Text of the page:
COVID-19 is playing cupid to some New York City couples who are calling off their divorces while the life-and-death crisis plays out, matrimonial lawyers tell The Post.
“There’s been a re-engineering of priorities,” said Dror Bikel, who has had seven clients within the last month request to withdraw their divorce filings.
Veteran divorce lawyer Maggie Kaminer said before COVID-19, in two decades she had two couples withdraw their divorce. Now in recent weeks, “I’ve heard from several clients that they want the lawyers to step back and they want to try and resolve the open issues and not litigate.”
Some, like a couple in their 20s, began to mend their fractured two-year marriage after the March 20 shelter-in order.
“They were moving toward divorce, no kids. But they have been spending more time together. She said, ‘I want to reconcile,'” Bikel said.
In another case, an Upper East Side couple in finance — he in private equity and she a bank money manager — “were working really hard and not seeing each other a lot and their relationship broke down. They just weren’t spending time together,” said Bikel, who represented the husband.
But the wife came down with the coronavirus in the beginning of March and the once-distant husband “had to devote himself to taking care of her” and the couple’s two kids, an 11-year-old boy and 9-year-old girl.
“He was her only lifeline,” Bikel said. The now-doting spouse, who started cooking for his wife and making sure she was hydrated while also monitoring her breathing, called the lawyer three weeks ago, declaring, “I don’t want to get divorced.” They plan to “get into therapy as soon as she recovers and figure it out.”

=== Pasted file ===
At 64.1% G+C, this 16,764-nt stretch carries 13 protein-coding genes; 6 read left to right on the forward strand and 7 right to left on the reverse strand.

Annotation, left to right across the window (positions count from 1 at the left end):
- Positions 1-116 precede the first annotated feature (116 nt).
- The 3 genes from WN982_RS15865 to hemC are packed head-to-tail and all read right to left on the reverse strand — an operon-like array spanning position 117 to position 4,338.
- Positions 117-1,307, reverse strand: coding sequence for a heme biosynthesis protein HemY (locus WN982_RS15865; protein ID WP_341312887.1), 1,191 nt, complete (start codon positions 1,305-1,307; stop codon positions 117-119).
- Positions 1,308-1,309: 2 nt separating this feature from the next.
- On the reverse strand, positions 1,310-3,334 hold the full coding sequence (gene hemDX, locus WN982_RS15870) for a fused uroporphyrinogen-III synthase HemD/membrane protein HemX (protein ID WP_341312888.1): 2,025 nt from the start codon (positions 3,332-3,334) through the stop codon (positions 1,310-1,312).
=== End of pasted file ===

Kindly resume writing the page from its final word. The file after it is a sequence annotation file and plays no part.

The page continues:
But dropping the divorce isn’t always about rekindled caring or romance. Pragmatic concerns also arise.
A Riverdale couple filed for an uncontested divorce but now want to withdraw so they can maintain full health benefits for their family, which includes a high school-age son, Bikel said.
A young cop in Queens and his wife, a yoga instructor, don’t want to deal with separating into two households and the problems that would bring with visitation for their baby.
“I know a lot of people think divorces will increase,” Bikel said. “But when there is a recession, it costs more to get divorced. People have less money, the portfolio is down, incomes are down.”
He continued, “I also think that when there are health issues, people turn inward. … This could all blow up down the road, but if you’re in a foxhole with someone, it’s hard to break. Bonds are being created because of the quarantine and the virus that did not previously exist.”
Coronavirus helped bring a Manhattan cardiologist and his wife closer together in a time of crisis.
They filed for divorce in August after five years of marriage. The physician got the coronavirus in mid-March, his wife told The Post, and he is now “fighting for his life.”
Her advice to other couples poised to part? “Re-evaluate. Take a deep breath. Sometimes you need to take a step back, which is what happened in our case.”